When you are as obsessed with ‘all things books’ the way I am, it’s not very often that you read a book that you’ve never heard of and LOVE it! I read so many book recommendation lists, subscribe to so many book emails and services and listen to so many bookish podcasts that I often think I know about every book that has been published in the past year that is worth a damn! Boy…did the Extraordinary Life of Sam Hell prove me wrong!
I received this book as an ARC from NetGalley and, for whatever reason, it took me a long time to get around to reading it! I must have started it and gotten distracted at least 4 times in the first chapter alone! As soon on as I decided to listen to the audiobook, however, I was hooked! Read by the author, who does such an amazing job embodying the characters that I thought (at first) that it was a true story, Extraordinary Life is the life story of a boy born with red eyes (ocular albinism). (Yes! That’s a real thing!)
Dugoni tells the story of that boy, Sam Hill (Hell to his friends and his adversaries) almost as a series of vignettes but with a unifying thread that pulls the whole story together. We learn of Sam’s birth, his childhood in Catholic school, his relationship with his devout mother and the birth of his lifelong relationships with his two best friends. We also learn what it’s like to be a child who is so obviously different from others and how that plays out throughout Sam’s life. The examples that Dugoni provides of those who scorn Sam and those who embrace him are heartbreaking and heartwarming in turn. Watching Sam face the world with the help of those who adore him gives the book an incredibly hopeful feeling that points to the importance of resilience and the support of others.
Sam himself and the characters that surround him in this story are drawn amazingly realistically by Dugoni. They are imperfect and scarred in myriad different ways but so human and approachable that you can’t help but love them. The themes of discrimination, bullying, love and faith are strong throughout the narrative and it’s easy to become so engrossed in Sam’s life that you begin to feel as if he and his family friends exist in your world. Hearing Sam’s story in Dugoni’s voice only adds to the realism of the characters…it’s clear that the author knows and hears these characters in his mind. He does an incredible job making those voices available to the listener as the reader of his audiobook.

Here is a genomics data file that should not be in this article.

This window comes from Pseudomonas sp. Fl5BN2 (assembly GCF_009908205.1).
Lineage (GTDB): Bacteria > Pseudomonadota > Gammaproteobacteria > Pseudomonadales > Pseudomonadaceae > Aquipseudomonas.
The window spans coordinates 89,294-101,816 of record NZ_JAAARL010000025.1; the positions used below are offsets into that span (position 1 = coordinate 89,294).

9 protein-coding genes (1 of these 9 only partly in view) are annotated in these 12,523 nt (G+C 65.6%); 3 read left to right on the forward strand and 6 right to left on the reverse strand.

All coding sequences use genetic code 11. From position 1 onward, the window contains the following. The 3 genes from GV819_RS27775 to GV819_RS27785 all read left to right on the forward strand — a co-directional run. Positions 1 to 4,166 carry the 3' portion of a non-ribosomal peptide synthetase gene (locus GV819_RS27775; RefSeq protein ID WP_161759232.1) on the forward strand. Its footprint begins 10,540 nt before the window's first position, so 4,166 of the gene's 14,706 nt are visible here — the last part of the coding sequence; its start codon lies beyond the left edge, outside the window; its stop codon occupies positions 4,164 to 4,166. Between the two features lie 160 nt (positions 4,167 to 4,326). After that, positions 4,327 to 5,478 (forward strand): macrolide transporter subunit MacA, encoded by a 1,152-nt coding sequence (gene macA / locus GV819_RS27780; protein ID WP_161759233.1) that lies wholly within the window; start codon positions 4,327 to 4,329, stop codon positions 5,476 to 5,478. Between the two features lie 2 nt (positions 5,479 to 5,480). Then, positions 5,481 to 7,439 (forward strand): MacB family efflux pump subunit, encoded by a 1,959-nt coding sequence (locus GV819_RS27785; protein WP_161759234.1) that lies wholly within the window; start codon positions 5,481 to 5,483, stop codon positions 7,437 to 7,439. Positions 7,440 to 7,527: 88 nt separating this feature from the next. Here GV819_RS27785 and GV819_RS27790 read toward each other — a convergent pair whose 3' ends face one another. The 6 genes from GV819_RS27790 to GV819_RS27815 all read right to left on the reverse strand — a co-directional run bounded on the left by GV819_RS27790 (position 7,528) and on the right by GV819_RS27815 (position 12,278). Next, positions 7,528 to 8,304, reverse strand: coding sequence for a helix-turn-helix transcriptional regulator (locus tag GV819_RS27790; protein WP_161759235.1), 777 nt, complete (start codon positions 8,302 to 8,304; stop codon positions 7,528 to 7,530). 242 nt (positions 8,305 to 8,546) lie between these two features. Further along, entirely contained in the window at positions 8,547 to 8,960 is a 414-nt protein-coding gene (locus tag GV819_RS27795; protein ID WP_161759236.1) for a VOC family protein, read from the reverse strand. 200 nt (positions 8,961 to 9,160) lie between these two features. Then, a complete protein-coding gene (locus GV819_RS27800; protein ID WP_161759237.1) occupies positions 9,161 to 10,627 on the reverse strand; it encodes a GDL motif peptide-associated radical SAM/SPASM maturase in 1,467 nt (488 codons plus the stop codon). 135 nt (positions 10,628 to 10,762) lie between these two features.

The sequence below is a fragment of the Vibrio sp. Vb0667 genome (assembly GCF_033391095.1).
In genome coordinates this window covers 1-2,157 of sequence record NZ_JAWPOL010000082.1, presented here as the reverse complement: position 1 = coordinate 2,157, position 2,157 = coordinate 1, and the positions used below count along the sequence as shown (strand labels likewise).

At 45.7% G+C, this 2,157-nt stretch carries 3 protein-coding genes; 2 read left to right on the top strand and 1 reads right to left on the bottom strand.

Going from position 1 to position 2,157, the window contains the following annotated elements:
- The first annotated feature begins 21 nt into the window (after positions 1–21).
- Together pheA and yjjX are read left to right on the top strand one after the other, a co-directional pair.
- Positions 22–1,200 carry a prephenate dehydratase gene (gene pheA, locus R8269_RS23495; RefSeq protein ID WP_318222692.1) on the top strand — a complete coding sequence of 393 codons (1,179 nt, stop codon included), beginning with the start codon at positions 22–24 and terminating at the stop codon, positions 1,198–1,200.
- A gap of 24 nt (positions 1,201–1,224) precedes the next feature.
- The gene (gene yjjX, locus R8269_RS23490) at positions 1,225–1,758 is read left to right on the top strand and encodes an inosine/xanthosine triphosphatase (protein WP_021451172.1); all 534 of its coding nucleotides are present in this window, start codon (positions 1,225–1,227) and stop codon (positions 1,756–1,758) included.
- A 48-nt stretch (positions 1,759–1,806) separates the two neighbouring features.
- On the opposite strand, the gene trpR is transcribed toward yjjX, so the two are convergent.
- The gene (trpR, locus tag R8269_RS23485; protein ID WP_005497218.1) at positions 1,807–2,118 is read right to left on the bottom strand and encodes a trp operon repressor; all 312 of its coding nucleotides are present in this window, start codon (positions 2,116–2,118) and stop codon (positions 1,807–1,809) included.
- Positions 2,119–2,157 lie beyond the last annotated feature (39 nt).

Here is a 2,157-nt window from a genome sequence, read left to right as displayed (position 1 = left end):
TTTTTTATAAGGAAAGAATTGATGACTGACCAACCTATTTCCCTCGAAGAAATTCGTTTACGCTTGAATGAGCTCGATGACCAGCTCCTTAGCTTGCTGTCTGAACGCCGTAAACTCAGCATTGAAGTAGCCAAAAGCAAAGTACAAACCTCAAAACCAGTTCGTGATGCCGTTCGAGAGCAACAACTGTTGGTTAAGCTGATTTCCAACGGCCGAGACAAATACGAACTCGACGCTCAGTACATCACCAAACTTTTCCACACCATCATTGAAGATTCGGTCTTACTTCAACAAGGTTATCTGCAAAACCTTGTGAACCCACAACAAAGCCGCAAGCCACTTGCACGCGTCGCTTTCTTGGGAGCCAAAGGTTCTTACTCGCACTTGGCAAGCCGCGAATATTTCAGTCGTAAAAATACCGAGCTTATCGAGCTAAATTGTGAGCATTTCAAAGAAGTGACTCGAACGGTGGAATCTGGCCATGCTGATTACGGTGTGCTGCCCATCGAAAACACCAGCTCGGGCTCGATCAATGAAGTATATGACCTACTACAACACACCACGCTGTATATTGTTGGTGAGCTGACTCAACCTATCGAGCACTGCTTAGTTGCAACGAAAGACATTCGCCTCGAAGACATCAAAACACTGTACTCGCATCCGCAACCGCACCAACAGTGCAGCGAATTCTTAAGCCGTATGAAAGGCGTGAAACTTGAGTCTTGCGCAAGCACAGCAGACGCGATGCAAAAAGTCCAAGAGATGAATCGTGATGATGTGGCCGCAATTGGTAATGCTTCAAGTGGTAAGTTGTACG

Dugoni spells out in the book’s acknowledgements that Sam Hill is a fictional character whom he imagined as a hybrid of his youngest brother Michael (who has Down’s Syndrome) and a child in a newspaper article he read about ocular albinism. There’s no doubt in my mind, however, that some of the situations we see Sam encounter must have really happened in the author’s life. His ability to paint a scene and the attendant feelings that go with it is incredibly impressive. What do they say? ‘I laughed, I cried, it was better than Cats!’
As I read more about Dugoni and his other books (because, of course, when I love one book someone writes I want to read everything they write) I discovered that Sam Hell is outside of Dugoni’s typical wheelhouse. He has written a host of spy thrillers that get great reviews! Since that’s not a genre that I’m usually drawn to, it stands to reason that I wasn’t familiar with his name or his backlist! You can bet, however, that I’ll be looking for recommendations for which other book of his to read next…his talent and ability to make characters so real for me leaves me willing to follow him into whatever he’s written!
Maybe I was in the dark and everybody else was talking about Sam Hell in April 2018. If they weren’t, they certainly should have been. This book is the busy, messy, love-filled and ultimately delightful story of a man who embraces his life and his condition. I highly recommend you check it out for yourself. I’ll be over here missing my new friends!